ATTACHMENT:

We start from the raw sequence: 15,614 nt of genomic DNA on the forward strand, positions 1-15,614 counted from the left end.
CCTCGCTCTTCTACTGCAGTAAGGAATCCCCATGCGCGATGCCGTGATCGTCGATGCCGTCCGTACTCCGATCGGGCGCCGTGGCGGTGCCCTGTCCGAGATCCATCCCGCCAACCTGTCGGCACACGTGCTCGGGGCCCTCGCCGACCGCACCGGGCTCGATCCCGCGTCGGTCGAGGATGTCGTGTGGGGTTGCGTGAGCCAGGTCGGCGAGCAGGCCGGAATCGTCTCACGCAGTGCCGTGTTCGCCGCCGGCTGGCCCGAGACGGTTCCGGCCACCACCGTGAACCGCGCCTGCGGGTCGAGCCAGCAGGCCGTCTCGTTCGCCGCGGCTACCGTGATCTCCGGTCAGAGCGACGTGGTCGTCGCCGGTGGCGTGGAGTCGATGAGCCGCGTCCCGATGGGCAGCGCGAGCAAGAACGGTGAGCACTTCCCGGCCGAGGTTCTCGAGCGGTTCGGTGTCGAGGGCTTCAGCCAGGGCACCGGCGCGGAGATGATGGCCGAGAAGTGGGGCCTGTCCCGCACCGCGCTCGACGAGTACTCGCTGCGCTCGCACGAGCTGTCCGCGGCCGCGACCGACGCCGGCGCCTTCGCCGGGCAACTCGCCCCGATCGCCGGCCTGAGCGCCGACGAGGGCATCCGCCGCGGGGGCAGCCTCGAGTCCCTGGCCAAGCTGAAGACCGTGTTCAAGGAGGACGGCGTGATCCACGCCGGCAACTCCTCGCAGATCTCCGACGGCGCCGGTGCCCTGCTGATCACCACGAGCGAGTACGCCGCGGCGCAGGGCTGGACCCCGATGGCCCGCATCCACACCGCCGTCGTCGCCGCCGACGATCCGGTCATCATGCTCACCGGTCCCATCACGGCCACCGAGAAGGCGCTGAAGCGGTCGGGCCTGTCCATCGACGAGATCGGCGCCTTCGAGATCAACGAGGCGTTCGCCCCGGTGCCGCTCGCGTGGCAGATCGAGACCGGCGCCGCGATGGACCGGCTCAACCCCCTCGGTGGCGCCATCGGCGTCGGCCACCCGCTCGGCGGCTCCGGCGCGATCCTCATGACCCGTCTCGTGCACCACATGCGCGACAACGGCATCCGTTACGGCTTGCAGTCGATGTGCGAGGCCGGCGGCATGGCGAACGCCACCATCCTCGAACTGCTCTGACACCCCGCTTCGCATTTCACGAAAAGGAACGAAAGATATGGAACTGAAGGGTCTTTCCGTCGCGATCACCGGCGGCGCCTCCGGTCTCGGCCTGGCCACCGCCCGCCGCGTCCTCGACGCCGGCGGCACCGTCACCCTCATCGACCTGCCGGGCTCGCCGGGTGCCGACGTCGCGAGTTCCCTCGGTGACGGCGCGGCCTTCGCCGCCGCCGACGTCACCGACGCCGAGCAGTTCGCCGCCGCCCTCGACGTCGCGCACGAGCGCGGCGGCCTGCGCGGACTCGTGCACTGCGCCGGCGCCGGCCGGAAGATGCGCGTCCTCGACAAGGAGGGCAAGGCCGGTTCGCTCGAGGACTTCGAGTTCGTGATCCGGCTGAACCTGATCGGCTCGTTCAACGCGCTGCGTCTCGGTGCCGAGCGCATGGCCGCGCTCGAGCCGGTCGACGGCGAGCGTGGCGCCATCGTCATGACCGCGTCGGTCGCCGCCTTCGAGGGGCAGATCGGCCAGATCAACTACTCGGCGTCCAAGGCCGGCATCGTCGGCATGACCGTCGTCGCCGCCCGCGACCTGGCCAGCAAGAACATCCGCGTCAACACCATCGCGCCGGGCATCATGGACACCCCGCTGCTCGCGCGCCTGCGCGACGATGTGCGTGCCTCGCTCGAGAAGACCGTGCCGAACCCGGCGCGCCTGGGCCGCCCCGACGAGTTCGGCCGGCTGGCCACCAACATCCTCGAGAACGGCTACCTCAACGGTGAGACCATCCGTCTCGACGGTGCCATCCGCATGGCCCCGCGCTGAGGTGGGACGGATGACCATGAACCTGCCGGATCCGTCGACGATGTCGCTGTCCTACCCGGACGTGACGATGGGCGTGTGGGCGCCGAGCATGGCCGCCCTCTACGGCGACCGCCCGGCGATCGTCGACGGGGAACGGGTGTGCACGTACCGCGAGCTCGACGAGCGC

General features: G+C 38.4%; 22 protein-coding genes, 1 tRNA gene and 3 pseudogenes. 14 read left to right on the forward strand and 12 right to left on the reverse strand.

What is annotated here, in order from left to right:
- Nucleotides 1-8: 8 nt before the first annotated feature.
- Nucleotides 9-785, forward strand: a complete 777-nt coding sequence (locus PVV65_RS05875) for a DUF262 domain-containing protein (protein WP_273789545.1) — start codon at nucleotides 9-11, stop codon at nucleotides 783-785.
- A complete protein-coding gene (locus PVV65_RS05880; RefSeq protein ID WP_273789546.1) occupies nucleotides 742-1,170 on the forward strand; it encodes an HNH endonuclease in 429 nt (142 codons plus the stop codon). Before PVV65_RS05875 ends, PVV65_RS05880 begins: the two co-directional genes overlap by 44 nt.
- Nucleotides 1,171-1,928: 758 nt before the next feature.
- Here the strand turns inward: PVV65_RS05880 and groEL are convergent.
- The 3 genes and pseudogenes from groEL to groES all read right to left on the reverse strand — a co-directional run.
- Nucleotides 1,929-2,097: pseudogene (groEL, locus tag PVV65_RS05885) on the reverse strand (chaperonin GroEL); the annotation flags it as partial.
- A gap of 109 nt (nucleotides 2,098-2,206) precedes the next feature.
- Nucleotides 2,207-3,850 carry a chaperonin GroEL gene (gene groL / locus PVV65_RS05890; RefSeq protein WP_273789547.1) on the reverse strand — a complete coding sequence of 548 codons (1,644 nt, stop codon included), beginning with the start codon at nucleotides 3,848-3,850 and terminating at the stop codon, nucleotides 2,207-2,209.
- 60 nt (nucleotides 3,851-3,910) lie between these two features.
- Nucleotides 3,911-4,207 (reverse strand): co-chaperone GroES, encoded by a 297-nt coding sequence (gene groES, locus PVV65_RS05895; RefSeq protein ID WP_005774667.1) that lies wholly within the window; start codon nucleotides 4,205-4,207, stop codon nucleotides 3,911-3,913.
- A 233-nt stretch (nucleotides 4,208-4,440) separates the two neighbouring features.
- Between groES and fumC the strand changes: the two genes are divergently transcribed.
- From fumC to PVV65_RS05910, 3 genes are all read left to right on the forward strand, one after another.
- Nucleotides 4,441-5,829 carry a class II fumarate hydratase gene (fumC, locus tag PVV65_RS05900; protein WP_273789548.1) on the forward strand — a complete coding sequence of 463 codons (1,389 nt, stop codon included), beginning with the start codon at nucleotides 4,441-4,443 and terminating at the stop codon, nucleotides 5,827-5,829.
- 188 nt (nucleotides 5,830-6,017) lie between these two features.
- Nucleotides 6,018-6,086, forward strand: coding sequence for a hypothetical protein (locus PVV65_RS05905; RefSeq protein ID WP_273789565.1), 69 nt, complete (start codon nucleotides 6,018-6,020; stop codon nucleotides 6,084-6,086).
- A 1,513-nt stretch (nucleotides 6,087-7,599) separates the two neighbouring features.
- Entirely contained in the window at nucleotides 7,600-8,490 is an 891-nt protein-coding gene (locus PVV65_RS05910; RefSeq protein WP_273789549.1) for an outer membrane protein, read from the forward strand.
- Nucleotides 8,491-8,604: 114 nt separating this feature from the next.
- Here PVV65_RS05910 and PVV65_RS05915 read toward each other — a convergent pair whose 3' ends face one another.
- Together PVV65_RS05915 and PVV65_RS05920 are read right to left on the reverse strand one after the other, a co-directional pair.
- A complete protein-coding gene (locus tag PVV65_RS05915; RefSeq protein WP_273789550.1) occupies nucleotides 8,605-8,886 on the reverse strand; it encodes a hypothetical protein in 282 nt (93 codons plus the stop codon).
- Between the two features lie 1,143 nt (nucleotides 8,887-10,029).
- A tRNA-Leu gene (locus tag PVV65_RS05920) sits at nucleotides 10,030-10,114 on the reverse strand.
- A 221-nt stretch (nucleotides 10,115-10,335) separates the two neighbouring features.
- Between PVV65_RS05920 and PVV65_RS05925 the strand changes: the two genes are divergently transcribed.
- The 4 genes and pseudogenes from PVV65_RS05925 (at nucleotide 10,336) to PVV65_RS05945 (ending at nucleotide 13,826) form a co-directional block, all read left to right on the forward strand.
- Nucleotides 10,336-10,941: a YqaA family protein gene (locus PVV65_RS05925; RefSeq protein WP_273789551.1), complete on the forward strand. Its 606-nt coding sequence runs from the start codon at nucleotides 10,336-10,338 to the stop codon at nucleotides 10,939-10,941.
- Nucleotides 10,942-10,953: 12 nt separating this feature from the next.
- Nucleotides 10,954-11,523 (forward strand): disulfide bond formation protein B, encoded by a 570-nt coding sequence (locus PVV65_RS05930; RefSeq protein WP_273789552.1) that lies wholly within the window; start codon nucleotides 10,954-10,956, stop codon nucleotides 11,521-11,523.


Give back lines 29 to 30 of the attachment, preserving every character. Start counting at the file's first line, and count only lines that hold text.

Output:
- A tRNA-Leu gene (locus tag PVV65_RS05920) sits at nucleotides 10,030-10,114 on the reverse strand.
- A 221-nt stretch (nucleotides 10,115-10,335) separates the two neighbouring features.